This book draws on the work of Rawls to explore the interaction between faith, law and the right to religious freedom in post-Soeharto Indonesia, the world’s largest democracy after India and the United States. It argues that enforcement of Islamic principles by the state is inconsistent with religious diversity and the country’s liberal constitution. The book thus contributes to understanding the role of religion in the development of democracy in the world’s largest Muslim nation. A key objective is to test the argument that Rawls’ thinking about public reason cannot apply to the case of Indonesia, and Muslim states more broadly. The book therefore contributes to emerging scholarship that considers Rawls in a Muslim context. In addition to examining public reason in detail and considering critiques of the concept, the work highlights the fact that the theory was created to deal with value pluralism and is therefore relevant in any religious setting, including an Islamic one. In doing so, it emphasises that Islam is multifaceted and demonstrates the difficulties, and negative consequences, of integrating faith and law in a liberal state.
'A masterly exploration of the intersection between legal, political and religious institutions in Indonesia as they engage with the difficult issue of religious freedom and blasphemy.'
Professor Abdullah Saeed, University of Melbourne, Australia
'Based on extensive fieldwork in Java, this is a beautifully written and meticulously researched account of the paradox that democratisation in Indonesia led to rising intolerance in the Muslim community. It has important implications for the wider intellectual project of reconciling Islamic thought with Western modernity.'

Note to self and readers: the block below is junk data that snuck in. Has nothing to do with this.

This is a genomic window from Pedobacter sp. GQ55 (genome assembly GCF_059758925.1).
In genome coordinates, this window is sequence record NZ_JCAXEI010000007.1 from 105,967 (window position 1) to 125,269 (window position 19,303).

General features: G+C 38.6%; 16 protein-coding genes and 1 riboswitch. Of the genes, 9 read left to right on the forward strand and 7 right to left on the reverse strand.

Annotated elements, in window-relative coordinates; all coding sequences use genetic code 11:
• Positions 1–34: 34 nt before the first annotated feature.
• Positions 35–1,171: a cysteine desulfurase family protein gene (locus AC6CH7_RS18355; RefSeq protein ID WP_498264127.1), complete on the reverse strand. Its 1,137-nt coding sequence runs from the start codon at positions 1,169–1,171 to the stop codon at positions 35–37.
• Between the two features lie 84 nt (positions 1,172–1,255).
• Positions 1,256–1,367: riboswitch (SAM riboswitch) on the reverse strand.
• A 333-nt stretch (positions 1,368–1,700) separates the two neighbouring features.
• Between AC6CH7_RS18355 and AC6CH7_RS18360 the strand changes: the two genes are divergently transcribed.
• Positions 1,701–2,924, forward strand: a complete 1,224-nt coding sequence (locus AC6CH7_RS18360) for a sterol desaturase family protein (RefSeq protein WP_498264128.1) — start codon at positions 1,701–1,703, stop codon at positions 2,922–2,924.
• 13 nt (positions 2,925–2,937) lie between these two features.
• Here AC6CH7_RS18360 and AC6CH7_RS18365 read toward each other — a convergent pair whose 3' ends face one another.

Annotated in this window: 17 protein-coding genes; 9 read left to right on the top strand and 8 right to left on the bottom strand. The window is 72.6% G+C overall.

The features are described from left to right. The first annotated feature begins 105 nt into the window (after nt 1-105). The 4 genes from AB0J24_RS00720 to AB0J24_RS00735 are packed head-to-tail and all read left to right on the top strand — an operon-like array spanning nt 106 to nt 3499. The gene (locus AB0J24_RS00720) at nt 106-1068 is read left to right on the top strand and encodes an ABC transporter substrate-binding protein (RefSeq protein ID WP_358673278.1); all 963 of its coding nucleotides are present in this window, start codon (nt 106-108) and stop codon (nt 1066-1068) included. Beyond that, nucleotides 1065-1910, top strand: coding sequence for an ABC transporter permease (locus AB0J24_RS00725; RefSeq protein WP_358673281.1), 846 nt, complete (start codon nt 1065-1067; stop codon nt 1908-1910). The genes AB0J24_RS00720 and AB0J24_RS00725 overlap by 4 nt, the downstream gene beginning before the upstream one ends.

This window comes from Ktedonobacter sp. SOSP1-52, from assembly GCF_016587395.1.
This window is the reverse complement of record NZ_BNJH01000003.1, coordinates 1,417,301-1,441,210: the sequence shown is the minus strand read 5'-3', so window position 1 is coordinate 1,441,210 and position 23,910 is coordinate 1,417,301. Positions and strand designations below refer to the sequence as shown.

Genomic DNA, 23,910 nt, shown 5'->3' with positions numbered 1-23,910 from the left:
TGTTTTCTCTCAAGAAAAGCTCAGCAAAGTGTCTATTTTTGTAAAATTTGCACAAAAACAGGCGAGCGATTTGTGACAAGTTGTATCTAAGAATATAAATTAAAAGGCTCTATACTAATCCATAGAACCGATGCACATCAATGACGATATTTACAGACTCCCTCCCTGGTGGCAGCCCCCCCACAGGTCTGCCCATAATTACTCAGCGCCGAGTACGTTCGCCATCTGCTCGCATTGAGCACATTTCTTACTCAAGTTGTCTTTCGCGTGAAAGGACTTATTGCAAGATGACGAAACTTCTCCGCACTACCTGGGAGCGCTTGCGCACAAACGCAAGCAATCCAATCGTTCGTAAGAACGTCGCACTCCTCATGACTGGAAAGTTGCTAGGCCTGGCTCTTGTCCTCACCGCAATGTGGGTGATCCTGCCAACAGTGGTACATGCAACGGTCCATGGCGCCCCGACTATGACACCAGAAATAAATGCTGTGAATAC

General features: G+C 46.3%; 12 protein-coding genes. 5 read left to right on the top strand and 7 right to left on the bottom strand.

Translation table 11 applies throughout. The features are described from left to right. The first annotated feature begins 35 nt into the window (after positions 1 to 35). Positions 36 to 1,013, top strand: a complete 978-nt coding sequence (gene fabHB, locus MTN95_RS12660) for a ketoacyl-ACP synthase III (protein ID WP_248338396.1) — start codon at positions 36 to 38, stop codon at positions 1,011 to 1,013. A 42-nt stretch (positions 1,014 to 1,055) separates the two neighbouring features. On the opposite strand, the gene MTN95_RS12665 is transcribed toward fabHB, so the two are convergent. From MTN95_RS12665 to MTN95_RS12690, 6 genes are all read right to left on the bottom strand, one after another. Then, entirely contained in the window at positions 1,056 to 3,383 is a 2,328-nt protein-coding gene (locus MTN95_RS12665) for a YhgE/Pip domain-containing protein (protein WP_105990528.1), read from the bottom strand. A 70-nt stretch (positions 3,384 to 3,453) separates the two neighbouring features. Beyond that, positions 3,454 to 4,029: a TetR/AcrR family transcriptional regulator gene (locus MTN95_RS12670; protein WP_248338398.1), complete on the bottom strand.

Professor Tim Lindsey, University of Melbourne, Australia
Chapter 1: Islam and Pluralism
Setting the scene – sholat dwi bahasa
Ritual prayer – a Pillar of Islam
Islam, the Constitution and the State
Contribution of the Research – Why Rawls?
Chapter 2: Rawls and the Challenge of Faith
The Role of Courts
Commentary and critique
Agreement and Divergence
Chapter 3: Faith and Freedom in Indonesian Law
The Promotion and Protection of Religion
State, Law and Religion
Judicial review of the Blasphemy Law
The Constitution - Compromise or Compromised?
Chapter 4: MUI – The Institutionalising of Indonesian Islam
Islam in Indonesia
Innovation and related concepts
Innovation in Indonesian Islam
Majelis Ulama Indonesia and its fatawa
Chapter 5: Case Study Part 1 – The Language of Devotion
Pondok Itikaf Jamaah Ngaji Lelaku
Reaction and Resonances
Chapter 6: Case Study Part 2 – Innovation on Trial
Blasphemy - A Case Note
Chapter 7: Islam, Public Reason and the State
Case Study of Post-Soeharto Indonesia
Rawls, Islam and the State
Pluralism and Liberalism in Indonesia
Rawls and Indonesian Pluralism
Legislation and Legislative Instruments
Books and Journal Articles
The ICLARS Series on Law and Religion is designed to provide a forum for the rapidly expanding field of research in law and religion. The series is published in association with the International Consortium for Law and Religion Studies, an international network of scholars and experts of law and religion founded in 2007 with the aim of providing a place where information, data and opinions can easily be exchanged among members and made available to the broader scientific community (www.iclars.org). The series aims to become a primary source for students and scholars while presenting authors with a valuable means to reach a wide and growing readership.
The series editors are currently welcoming proposals for this new series on any matter falling under ‘law and religion’ widely defined. Collections arising from important conferences and events are welcome as well as monographs by both established names and new voices (including monographs based on doctoral dissertations). Also of interest are interdisciplinary works and studies of particular jurisdictions.